The National Institute on Aging (NIA) in conjunction with other Federal agencies, private companies and organizations today launched a $60 million, 5-year public-private partnership—the Alzheimer’s Disease Neuroimaging Initiative—to test whether serial magnetic resonance imaging (MRI), positron emission tomography (PET), other biological markers, and clinical and neuropsychological assessment can be combined to measure the progression of mild cognitive impairment (MCI) and early Alzheimer’s disease (AD).
The study could help researchers and clinicians develop new treatments and monitor their effectiveness as well as lessen the time and cost of clinical trials. The project is the most comprehensive effort to date to find neuroimaging and other biomarkers for the cognitive changes associated with MCI and AD.
“This is an extraordinary pooling of talent and resources toward a common goal—delaying or preventing Alzheimer’s disease,” says Richard J. Hodes, M.D., Director of the NIA. “The initiative should become a landmark study in the development of neuroimaging and other biomarkers, helping us to find biological changes early so that we can identify the people at highest risk of the disease and test the effectiveness of new therapies more quickly and efficiently.”
The study will take place at approximately 50 sites across the U.S. and Canada. In April 2005, investigators will begin recruiting about 800 adults, ages 55 to 90, to participate in the research—approximately 200 cognitively normal older individuals to be followed for 3 years, 400 people with MCI to be followed for 3 years, and 200 people with early AD to be followed for 2 years.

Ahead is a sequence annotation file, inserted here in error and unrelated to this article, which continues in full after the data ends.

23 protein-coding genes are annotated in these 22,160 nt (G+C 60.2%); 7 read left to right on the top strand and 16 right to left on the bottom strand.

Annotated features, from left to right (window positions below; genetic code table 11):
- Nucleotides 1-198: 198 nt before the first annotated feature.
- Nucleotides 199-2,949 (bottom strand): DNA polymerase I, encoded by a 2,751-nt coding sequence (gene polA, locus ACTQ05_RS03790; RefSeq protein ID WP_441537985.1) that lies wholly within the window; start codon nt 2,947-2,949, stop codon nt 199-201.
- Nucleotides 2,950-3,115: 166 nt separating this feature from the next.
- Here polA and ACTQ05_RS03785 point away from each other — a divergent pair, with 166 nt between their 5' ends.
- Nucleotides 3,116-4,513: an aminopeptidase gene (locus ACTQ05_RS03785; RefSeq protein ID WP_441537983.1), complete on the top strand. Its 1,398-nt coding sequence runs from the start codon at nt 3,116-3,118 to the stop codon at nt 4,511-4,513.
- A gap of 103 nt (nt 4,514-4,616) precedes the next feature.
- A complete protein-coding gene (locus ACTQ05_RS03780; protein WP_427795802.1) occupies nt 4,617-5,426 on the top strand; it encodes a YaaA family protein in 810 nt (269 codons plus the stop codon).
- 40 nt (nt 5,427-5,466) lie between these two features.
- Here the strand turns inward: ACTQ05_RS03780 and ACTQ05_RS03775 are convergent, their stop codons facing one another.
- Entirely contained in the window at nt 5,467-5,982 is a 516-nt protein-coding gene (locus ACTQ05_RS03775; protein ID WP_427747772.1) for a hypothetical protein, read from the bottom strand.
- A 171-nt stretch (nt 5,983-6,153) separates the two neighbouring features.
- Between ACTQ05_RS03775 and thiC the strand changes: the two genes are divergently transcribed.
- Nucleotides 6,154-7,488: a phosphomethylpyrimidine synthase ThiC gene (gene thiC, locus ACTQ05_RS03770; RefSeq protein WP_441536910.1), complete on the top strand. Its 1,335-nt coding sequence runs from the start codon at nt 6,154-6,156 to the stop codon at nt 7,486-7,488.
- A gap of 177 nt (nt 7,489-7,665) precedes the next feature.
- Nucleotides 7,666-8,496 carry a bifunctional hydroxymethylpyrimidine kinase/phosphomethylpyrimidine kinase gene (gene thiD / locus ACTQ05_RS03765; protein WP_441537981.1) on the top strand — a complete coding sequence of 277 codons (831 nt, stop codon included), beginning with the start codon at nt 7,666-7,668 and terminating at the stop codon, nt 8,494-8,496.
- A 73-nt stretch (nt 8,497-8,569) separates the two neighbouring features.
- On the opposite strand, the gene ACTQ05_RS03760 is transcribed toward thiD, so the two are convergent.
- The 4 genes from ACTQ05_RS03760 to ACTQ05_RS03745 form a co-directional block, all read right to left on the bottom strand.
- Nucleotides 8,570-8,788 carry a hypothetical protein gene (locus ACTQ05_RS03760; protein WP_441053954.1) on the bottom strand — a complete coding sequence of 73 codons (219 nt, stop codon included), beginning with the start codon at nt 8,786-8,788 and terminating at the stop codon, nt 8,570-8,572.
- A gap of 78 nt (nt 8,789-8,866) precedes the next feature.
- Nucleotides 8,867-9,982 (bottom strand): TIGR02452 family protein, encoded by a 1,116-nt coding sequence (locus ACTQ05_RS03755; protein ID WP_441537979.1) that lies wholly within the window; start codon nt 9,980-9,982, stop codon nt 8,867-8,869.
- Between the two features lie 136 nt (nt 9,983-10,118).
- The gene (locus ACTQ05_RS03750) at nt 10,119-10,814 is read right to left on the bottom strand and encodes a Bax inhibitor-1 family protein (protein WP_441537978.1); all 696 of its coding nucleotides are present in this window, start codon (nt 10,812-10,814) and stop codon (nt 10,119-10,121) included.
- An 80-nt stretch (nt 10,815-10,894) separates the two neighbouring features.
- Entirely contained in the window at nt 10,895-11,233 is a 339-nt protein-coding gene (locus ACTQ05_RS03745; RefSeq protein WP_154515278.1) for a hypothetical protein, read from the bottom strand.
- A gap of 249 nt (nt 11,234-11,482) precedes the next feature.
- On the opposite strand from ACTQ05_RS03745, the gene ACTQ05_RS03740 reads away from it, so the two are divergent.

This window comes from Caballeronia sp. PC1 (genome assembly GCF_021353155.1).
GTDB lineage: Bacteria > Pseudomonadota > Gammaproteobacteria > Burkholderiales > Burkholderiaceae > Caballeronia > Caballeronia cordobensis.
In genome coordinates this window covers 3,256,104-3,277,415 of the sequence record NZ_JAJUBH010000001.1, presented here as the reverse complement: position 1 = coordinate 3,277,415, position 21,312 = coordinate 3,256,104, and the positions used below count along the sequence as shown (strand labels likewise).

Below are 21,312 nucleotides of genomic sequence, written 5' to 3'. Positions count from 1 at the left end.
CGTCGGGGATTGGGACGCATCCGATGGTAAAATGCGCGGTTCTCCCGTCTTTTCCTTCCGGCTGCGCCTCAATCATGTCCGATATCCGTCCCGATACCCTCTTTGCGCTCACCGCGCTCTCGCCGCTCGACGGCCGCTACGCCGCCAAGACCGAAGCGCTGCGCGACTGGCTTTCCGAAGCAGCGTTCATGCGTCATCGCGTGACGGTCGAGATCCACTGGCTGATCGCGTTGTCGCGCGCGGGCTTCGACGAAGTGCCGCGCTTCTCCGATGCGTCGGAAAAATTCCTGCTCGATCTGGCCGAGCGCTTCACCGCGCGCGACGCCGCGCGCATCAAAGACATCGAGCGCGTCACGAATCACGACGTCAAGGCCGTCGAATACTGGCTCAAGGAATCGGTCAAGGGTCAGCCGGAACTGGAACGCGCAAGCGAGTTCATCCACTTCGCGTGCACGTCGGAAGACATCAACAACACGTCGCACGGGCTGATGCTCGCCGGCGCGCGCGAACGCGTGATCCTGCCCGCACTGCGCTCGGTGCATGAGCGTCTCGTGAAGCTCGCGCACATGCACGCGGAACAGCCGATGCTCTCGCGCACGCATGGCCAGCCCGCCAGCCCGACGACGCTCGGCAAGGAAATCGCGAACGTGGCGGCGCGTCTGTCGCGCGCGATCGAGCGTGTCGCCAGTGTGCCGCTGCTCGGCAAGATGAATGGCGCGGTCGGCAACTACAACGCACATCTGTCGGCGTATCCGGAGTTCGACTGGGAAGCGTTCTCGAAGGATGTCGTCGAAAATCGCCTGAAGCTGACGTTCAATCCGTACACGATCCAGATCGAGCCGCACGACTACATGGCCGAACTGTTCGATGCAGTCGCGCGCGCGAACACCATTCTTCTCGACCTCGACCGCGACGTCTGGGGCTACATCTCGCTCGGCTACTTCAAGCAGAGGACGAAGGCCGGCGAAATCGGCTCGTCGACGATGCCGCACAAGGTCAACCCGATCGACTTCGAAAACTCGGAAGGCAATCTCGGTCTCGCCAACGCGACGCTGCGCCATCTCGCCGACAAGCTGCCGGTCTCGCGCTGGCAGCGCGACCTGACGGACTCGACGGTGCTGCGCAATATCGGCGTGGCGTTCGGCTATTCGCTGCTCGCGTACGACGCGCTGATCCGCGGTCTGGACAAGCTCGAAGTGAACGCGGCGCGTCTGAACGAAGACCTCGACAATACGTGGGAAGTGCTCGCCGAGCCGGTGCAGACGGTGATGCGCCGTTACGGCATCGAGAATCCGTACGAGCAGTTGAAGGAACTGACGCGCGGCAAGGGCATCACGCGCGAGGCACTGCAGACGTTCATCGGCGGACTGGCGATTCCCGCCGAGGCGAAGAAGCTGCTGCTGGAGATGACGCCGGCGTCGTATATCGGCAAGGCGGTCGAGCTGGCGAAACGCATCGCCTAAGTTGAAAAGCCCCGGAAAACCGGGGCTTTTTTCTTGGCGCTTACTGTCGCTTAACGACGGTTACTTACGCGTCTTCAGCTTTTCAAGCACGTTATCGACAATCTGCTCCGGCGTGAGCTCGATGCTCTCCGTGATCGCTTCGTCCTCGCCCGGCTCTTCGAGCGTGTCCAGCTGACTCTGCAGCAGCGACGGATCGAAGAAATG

The study will compare neuroimaging, biological, and clinical information from these participants, seeking correlations among the data that will track the progression of memory loss from its earliest stages. Neuroimaging research has suggested that PET or MRI may serve as a more sensitive and consistent measure of disease progression than the neuropsychological and cognitive assessments now typically used in research and clinical practice. As MCI and AD progress, for example, areas of the brain involved with memory, such as the hippocampus (a part of the brain heavily involved in memory), shrink.
Using the high resolution images produced by MRI, researchers will evaluate the best ways of measuring this volume loss in the hippocampus and other brain structures. PET scans assess brain function by measuring the rate of metabolism of glucose, the brain’s fuel. PET scans of people with AD show that glucose in certain parts of the brain is metabolized at lower levels than in healthy people, and previous studies have shown that low glucose metabolism can be seen in some people even before noticeable symptoms of memory loss occur. The Initiative will seek to identify additional biological factors from blood, cerebrospinal fluid (CSF), and urine samples.
Anthony Risser, Ph.D. is a consulting neuropsychologist. My interests include online and distributed applications in medicine, clinical trials,
professional training, and undergraduate/graduate education.
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